Wait, don't we drink low-fat milk to stay slim? Yet a study led by Mark DeBoer, MD, a pediatric endocrinologist at the University of Virginia, found that children who drank skim or 1 percent milk gained more weight than those who drank 2 percent or whole (full-fat) milk. He points out that the same link—fattier milk, lower body-mass index—has also emerged in large, long-term studies on adults.) DeBoer's theory is that milk fat, compared with other calorie sources, makes us feel fuller, longer—so we consume fewer calories overall. Instead, many of us drink the seemingly virtuous but unfilling low-fat stuff— then stuff ourselves with refined sugars and starches afterward.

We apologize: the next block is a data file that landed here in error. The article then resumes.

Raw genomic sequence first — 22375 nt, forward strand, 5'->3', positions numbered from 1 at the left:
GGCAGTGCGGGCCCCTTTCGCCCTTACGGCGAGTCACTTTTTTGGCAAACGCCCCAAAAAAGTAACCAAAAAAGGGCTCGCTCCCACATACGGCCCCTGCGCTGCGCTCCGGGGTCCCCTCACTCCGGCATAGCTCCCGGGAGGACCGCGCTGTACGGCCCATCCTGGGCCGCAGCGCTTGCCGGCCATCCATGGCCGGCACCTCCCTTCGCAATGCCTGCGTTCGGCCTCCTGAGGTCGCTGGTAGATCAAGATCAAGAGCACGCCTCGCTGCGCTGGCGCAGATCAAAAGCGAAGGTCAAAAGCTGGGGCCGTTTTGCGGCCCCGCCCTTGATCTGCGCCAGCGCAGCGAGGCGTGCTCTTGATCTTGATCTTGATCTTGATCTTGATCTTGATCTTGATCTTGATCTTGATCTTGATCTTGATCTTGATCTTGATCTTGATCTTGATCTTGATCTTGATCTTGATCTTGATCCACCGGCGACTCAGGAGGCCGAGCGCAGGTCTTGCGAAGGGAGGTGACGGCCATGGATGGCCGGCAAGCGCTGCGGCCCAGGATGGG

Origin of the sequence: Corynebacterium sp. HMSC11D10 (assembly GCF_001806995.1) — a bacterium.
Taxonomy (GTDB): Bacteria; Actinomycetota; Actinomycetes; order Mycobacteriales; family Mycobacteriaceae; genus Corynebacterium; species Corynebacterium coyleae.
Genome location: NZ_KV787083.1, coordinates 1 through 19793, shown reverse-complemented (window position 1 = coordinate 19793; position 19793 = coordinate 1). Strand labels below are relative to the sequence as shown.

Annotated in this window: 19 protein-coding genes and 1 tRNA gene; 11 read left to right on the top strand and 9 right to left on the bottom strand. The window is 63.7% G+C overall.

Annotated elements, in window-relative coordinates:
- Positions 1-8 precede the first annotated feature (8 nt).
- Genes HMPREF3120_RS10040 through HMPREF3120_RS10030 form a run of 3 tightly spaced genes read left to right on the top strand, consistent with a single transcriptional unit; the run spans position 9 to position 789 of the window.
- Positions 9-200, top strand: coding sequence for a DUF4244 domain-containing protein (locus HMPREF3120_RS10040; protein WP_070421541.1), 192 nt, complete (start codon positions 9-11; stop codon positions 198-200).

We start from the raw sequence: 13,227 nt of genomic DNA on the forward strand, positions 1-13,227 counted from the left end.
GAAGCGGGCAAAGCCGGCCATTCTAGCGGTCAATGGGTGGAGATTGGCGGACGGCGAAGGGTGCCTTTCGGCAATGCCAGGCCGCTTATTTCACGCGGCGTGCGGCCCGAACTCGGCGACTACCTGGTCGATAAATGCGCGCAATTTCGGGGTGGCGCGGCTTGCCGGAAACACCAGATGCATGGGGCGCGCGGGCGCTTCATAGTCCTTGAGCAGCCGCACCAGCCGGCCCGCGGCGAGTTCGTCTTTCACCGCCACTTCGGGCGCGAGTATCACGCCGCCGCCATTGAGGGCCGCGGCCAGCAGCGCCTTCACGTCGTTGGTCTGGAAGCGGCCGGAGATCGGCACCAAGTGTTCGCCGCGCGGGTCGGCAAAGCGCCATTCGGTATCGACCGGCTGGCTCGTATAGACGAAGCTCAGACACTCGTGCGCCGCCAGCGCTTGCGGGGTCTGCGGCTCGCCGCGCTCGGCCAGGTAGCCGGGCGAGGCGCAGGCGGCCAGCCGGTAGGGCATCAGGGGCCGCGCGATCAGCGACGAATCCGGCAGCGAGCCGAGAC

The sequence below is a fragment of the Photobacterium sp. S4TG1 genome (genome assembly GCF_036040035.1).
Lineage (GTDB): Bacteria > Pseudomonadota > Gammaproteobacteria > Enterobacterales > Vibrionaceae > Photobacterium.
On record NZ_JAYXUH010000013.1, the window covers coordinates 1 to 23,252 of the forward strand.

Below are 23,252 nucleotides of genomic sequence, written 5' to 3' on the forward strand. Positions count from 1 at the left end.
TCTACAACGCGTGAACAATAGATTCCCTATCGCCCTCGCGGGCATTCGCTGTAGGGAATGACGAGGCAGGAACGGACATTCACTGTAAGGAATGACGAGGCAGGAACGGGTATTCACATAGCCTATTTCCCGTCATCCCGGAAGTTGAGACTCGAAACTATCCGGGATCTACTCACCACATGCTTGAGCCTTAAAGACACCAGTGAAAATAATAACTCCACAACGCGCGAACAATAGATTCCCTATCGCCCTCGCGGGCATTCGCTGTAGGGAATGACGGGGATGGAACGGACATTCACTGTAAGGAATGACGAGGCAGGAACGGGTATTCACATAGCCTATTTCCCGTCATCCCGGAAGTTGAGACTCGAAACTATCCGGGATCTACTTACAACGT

The lesson: If you're a milk drinker, try whole or 2 percent in lieu of reduced-fat milk. A large Swedish study found that among normal-weight women, those who drank one or more cups a day of whole milk had a significantly lower chance of gaining weight than those who drank reduced-fat milk.